Dr Winston Dawes, veteran physician and outgoing fourth vice-president of the Jamaica Athletics Administrative Association (JAAA), knows a dying patient when he sees one. And his diagnosis of that organisation, in Thursday's Gleaner, is dire, especially if it fails to take its medication.
With the sudden death last year of Howard 'Fudge' Aris, whose statesmanship commanded respect, the wheels seem to have fallen off the JAAA. Fortunately, this has not been reflected in the performance of Jamaica's athletes, who achieved a record haul of 12 medals at the London Olympics, led by superstar Usain Bolt.
Exactly 12 months since Aris' death, the JAAA has imploded - descending from an august body into a roadside market with hawkers outshouting each other about the deficient quality of their competitors' wares. Of course, conflict in the JAAA is not unprecedented, as the old-boys' club treasures the spoils and influence that accompany Olympic glory.
We would have hoped that the leadership election of the JAAA would have been centred on securing a mandate on a cerebral platform for modernising and monetising track and field, but it has been enveloped by a sideshow between Donald Quarrie, technical director at the London Games, and famed sprint coach Glen Mills.
Both men have made sterling contributions to the development of track and field in this country. Mr Quarrie, who won Olympic sprint gold in 1976, has helped to build the island's reputation in sport - on the track, and in administration. Glen Mills coaches the highly successful Racers Track Club, which has mentored outstanding athletes, the most notable being Mr Bolt and the hot-on-his-heels Yohan Blake.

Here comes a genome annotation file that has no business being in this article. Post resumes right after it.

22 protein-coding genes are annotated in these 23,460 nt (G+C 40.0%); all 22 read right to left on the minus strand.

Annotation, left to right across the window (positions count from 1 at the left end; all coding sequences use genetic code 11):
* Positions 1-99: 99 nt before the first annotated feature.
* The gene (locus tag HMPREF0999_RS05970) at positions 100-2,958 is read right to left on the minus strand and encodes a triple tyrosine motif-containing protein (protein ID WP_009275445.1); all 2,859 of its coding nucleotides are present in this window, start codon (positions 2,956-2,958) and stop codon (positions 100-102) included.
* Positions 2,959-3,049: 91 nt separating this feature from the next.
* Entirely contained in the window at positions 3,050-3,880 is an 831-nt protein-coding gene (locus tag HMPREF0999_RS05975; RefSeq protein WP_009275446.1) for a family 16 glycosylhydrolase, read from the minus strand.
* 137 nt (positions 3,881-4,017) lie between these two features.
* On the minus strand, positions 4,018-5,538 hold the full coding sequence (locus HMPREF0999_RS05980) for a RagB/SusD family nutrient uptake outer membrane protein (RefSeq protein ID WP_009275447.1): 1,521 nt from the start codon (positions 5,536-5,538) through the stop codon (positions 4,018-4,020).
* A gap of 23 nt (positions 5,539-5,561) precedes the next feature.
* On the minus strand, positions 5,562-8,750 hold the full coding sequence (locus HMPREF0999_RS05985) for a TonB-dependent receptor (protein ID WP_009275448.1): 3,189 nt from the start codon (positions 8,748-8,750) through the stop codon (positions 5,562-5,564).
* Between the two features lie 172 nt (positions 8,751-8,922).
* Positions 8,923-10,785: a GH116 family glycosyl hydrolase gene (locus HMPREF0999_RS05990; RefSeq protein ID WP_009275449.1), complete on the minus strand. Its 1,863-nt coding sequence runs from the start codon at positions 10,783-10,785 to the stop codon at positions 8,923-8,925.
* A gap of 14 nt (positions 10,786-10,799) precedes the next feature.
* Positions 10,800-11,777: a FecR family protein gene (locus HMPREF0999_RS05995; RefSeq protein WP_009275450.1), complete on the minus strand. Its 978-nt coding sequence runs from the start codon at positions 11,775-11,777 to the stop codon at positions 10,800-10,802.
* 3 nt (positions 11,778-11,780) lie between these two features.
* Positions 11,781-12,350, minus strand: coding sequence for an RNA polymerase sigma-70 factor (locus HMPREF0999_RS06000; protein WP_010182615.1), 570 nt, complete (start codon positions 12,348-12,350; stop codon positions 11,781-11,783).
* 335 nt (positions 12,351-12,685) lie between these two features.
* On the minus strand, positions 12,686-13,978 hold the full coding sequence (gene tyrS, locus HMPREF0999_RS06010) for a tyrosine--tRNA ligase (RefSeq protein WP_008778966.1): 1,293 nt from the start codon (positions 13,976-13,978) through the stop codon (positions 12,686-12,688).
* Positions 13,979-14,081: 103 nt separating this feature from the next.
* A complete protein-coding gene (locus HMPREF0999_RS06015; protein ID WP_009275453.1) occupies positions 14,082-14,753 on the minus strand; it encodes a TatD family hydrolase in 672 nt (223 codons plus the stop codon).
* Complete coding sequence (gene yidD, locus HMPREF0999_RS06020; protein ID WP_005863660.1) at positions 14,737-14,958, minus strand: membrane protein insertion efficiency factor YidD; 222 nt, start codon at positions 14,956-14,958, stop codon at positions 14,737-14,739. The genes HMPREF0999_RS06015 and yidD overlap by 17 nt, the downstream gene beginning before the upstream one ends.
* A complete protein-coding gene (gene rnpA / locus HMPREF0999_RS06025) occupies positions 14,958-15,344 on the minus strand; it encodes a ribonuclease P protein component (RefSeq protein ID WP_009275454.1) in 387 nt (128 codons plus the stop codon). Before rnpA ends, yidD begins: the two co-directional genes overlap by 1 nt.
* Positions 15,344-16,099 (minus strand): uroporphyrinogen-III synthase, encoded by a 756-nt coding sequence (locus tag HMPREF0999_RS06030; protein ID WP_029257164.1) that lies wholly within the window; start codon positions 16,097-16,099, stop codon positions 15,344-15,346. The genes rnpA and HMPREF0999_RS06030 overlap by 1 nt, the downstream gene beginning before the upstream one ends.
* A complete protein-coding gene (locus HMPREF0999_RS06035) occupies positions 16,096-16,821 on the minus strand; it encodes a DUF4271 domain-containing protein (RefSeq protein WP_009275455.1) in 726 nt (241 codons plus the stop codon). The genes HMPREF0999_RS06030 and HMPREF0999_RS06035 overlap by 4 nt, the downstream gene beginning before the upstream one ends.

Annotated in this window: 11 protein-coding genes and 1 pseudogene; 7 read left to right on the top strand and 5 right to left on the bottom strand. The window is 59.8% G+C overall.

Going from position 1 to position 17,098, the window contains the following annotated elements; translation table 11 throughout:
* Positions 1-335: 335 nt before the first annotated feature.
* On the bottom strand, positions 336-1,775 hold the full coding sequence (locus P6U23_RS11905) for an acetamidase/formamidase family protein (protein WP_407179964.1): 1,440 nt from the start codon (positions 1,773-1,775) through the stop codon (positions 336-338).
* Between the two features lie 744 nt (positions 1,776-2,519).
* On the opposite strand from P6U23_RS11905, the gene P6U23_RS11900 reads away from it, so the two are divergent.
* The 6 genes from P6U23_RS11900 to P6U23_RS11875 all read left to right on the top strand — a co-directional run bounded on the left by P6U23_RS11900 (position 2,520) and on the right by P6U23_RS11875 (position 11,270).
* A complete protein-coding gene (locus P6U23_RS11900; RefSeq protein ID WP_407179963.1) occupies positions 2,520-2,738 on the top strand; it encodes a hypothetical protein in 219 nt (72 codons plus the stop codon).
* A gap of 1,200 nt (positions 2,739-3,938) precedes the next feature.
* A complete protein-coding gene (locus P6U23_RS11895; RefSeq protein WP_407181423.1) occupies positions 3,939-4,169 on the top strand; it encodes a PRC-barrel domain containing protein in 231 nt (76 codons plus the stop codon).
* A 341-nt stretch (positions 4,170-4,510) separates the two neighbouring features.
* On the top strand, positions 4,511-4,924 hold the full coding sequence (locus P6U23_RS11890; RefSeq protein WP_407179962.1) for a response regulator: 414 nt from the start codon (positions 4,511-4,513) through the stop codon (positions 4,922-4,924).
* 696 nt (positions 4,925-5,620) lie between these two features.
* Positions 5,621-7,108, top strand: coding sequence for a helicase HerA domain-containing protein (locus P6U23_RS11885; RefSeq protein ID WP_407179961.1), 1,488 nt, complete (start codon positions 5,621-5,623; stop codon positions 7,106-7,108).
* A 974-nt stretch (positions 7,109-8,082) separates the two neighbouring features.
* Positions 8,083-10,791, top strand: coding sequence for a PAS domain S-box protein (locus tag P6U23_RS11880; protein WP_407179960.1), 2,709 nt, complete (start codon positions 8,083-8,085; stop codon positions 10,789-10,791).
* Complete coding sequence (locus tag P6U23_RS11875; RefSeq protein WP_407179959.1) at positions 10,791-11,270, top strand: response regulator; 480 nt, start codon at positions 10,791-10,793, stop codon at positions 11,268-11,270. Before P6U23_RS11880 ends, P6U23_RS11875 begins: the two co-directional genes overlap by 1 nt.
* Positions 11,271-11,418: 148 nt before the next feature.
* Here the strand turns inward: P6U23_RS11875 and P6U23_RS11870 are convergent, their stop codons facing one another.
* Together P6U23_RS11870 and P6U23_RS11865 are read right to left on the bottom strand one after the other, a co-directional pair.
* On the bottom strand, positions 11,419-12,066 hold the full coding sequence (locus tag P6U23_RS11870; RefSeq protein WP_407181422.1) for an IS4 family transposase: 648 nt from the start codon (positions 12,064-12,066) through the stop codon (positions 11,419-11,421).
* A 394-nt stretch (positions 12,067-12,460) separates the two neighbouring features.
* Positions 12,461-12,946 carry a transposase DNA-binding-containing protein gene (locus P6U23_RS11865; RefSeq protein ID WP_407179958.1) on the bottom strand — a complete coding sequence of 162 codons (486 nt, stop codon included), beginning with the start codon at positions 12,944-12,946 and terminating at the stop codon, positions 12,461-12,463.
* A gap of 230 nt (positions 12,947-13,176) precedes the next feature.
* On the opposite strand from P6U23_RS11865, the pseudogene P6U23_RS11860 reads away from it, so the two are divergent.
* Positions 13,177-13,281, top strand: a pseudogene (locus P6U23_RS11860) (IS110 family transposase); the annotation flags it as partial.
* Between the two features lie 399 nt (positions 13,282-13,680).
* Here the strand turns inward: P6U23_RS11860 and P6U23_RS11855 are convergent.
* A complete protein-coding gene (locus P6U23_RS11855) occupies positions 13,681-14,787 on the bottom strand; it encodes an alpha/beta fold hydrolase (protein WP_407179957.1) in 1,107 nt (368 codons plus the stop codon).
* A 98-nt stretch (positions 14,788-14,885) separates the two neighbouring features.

At a time when Jamaica would want to build on its athletics legacy, the squabble between Mr Quarrie and Mr Mills has earned bad press and goes against their character - at least, in public.
The row has been fuelled by an exhumation of decades-old rumour and counterclaim which reminds this newspaper of Dorothy Lightbourne's bizarre grudge against Mr K.D. Knight for kicking her chair three decades ago, an allegation he has denied.
The veracity of either account by Mr Quarrie or Mr Mills does not particularly concern us, because their crosstalk is parenthetical to the main plot: grooming athletes and improving their skills to world-class levels, and developing the physical and administrative infrastructure for Jamaica to optimally benefit from the multibillion-dollar global sports industry.
We urge JAAA President Dr Warren Blake, whose name has been central to the Mills-Quarrie dispute, to seek out impartial and widely regarded mediators to intervene in the escalating conflict. The fracture, as Dr Dawes pointed out, damages the image of the JAAA, which needs to project a united front and cohesive vision to woo sponsorship.
The divisiveness also has real dangers for the country's future. It is not unforeseen that depending on who wins the election, critics, regardless of their individual or collective competencies, will be ostracised and undermined. Jamaican track and field will be the loser.
Despite their personal ambitions, the JAAA executive members should sheathe their daggers.
What should now replace the 'cass-cass' tabloid headlines is an examination of the manifestos of the three candidates for leadership - Dr Blake, Ms Grace Jackson and Mr Lincoln Eatmon - including whether they have concrete plans for promoting a culture of transparency and fiduciary integrity.
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